A tragic reminder that stroke can happen at any age
The recent untimely death of actor Luke Perry at age 52 is a tragic example that stroke can strike at any stage of life.
“His death is a reminder that strokes can happen to people of all ages,” said Hyannis neurologist Mathew J. Pulicken, MD, MHS. “It’s important to know the risk factors, especially if you have a history of heart attack or stroke in your family.”
Perry, who starred in the TV shows “Beverly Hills, 90210” and “Riverdale,” died on March 4 from the complications of a massive stroke caused by a blood clot in the brain.
Nearly three-quarters of all strokes occur in people over the age of 65, but even babies can have strokes in utero or shortly after birth, said Dr. Pulicken, who practices at Neurologists of Cape Cod in Hyannis.
For older people, the most common cause is atherosclerosis, or hardening of the arteries, he said. This is when a build-up of cholesterol plaque interferes with blood flow. Diabetes, high blood pressure and high cholesterol can lead to atherosclerosis in a younger person. Cigarette smoking also can cause the narrowing of blood vessels.
“When someone who’s young has a stroke, you always consider other possibilities, such as a congenital malformation where you have a hole in the heart or some other irregularity in the heart, which can lead to clots moving up to the brain,” said Dr. Pulicken.
Some blood conditions can make a young person more at risk of stroke, he said.
“That’s called a hypercoagulable condition, meaning your blood is prone to be thicker and form more clots. Inflammatory and rheumatological conditions also can raise the risk for stroke in younger people.”
If your family history puts you at risk for stroke, it is important to see your primary care physician and be screened for these conditions, Dr. Pulicken said.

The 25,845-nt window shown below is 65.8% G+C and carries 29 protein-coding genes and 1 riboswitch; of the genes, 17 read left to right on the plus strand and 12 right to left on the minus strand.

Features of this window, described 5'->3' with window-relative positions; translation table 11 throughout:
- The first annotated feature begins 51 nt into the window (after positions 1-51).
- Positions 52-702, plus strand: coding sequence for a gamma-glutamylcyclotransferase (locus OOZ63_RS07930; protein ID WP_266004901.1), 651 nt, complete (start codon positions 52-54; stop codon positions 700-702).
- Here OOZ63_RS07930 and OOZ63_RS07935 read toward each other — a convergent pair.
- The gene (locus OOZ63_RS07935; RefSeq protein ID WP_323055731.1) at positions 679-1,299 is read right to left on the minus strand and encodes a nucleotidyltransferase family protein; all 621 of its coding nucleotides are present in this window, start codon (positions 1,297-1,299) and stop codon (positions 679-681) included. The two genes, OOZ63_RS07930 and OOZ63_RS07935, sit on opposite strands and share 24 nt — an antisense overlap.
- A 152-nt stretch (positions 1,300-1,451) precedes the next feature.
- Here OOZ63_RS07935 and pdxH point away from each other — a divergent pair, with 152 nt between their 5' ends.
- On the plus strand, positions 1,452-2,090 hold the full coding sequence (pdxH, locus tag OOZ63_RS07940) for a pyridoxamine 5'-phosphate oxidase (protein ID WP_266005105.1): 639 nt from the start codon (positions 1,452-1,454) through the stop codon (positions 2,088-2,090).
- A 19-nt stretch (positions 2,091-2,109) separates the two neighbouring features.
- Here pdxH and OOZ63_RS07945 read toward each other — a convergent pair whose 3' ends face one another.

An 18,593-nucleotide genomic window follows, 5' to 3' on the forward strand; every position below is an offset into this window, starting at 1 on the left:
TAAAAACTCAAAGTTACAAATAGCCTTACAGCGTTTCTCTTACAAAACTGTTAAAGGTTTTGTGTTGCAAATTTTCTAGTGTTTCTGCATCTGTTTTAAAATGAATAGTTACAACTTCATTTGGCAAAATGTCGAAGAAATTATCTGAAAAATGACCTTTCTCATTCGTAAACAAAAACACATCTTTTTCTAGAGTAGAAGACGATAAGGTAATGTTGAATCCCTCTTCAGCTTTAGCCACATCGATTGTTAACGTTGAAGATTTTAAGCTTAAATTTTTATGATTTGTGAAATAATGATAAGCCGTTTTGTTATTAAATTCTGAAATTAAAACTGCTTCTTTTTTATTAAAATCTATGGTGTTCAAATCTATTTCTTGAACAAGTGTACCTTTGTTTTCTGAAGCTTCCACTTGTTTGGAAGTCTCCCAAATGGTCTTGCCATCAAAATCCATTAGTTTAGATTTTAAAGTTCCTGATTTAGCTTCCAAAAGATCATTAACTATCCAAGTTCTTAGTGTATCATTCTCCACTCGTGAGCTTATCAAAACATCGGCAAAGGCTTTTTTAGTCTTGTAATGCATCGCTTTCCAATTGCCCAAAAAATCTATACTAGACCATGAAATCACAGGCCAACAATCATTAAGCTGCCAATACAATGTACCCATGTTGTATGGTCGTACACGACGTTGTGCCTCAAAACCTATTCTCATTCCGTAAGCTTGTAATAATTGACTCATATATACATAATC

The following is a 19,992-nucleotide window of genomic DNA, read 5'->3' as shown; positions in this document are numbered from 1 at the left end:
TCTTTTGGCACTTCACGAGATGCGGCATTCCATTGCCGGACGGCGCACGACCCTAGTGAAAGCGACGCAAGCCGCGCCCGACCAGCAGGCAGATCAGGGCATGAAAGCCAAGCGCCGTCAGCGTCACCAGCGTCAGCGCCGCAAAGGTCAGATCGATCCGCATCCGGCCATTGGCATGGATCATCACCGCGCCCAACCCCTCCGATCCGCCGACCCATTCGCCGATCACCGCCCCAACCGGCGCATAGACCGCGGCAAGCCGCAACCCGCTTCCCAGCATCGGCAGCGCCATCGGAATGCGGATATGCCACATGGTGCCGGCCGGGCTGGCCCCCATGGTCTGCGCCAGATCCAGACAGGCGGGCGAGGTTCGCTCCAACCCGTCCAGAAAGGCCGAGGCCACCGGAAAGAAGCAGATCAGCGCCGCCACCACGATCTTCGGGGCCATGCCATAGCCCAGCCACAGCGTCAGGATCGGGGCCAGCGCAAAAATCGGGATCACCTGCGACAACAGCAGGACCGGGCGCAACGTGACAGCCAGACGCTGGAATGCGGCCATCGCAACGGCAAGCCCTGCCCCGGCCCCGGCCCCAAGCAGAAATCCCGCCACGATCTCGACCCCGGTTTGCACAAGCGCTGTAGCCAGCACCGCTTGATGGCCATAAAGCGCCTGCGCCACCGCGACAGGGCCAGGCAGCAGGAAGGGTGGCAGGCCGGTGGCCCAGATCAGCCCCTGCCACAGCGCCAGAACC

“The sooner you get this under control, the sooner you can delay the narrowing of these blood vessels, thereby reducing the risk of strokes.”
In younger people, certain drugs, especially the abuse of illicit drugs, can lead to sudden clots being formed, leading to strokes, he said.
“In older people, your arteries are going to get narrow over time. High blood pressure, diabetes, high cholesterol or smoking will increase your risk.”
Know the signs of stroke
The symptoms of a stroke can be different, based on which area of the brain has an interrupted blood flow, said Dr. Pulicken.
“The most common symptoms are loss of speech, having facial droop or weakness on one side of the body. If you see these symptoms, call 911 immediately,” he said.
The F.A.S.T. guidelines recommended by the American Heart/American Stroke Association will help you recognize the signs of stroke. Timely treatment is the key to saving someone’s life or quality of life.
F – Face: Ask the person to smile. Does one side of the face droop?
A – Arms: Ask the person to raise both arms. Does one arm drift downward?
S – Speech: Ask the person to repeat a simple phrase. Is their speech slurred or strange?
T – Time: If you observe any of these signs, call 9-1-1 immediately. Paramedics can begin life-saving treatment on the way to the emergency room.